In his theory everyone is a legislature of moral law. We are all moral legislature. Remember that Kant does not think we can discover facts out there in nature or by meditating on the forms like Plato thinks. He actually disagrees with Plato and Aristotle and agrees with the Utilitarians on this point where as these ancient thinkers say we discover moral facts on the nature of the good. Kant argues that we construct moral law from a rightly working from pure rationality like they did in the intergalactic senate. As rational agents we have the ability to construct moral law. We do not discover moral law.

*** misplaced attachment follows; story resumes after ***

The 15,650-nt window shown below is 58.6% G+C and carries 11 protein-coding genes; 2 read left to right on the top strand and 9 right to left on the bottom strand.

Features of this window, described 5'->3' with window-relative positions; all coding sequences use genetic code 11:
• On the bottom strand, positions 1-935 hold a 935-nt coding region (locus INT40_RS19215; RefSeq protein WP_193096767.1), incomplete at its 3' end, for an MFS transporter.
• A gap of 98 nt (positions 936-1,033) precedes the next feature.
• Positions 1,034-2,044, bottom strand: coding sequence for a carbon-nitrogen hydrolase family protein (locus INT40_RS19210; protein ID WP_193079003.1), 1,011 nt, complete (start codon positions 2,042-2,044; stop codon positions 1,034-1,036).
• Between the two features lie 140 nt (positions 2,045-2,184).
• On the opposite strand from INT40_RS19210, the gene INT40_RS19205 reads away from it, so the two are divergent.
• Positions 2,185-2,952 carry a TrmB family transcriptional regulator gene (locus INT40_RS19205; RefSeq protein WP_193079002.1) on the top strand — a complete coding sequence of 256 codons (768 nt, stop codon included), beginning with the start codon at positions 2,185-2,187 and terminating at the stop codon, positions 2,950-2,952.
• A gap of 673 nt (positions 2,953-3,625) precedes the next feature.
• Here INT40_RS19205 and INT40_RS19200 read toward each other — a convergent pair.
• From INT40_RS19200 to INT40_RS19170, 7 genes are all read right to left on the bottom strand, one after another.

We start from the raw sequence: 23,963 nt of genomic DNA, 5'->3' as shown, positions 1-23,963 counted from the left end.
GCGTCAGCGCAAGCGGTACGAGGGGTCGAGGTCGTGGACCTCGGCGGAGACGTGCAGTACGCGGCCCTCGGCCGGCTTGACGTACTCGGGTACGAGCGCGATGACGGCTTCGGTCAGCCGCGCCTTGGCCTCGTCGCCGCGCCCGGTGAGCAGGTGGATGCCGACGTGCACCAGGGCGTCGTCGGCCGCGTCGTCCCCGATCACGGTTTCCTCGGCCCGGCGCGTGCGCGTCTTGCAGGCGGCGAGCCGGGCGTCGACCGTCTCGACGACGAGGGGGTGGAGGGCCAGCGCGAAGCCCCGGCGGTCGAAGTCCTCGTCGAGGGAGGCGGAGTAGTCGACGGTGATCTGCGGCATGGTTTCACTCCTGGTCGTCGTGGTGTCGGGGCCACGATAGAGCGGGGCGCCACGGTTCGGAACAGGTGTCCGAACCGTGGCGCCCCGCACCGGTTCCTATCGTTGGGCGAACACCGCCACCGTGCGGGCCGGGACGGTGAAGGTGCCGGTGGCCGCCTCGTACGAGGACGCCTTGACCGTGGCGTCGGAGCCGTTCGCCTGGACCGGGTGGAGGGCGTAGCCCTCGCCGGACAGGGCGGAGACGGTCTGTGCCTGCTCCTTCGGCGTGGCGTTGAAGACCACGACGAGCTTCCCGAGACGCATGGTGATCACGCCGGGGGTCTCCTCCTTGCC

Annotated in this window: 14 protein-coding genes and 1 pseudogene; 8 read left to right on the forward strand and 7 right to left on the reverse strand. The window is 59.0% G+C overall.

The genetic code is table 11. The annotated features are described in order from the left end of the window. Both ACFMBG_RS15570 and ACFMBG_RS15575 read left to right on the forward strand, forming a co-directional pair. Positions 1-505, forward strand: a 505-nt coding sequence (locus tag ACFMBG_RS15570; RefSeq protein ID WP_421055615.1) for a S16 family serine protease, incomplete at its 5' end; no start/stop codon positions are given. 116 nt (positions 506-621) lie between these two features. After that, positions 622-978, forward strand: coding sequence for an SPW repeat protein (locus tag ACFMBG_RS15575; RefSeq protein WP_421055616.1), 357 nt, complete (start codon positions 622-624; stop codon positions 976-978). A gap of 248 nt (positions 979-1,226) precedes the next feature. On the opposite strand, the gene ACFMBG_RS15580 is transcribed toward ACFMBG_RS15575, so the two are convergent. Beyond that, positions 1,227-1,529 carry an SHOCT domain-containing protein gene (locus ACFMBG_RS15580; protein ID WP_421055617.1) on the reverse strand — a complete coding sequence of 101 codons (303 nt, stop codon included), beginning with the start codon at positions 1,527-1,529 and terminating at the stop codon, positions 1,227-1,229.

It is not part of the world. We create moral law, based on the logic of pure reason. Literally make it. But just because it is subjectively constructed doesn’t mean morality can’t be objective. If moral principles are based on categorical imperatives from maxims then the constructive moral laws are the same time objective. He concedes that morality is intersubjectively objective. That’s the name of the game to create laws that are intersujectively subjective. Even though morality is constructed, it is still objective. This is because you can only legislate—or create—morality one way: the way given to you by pure reason.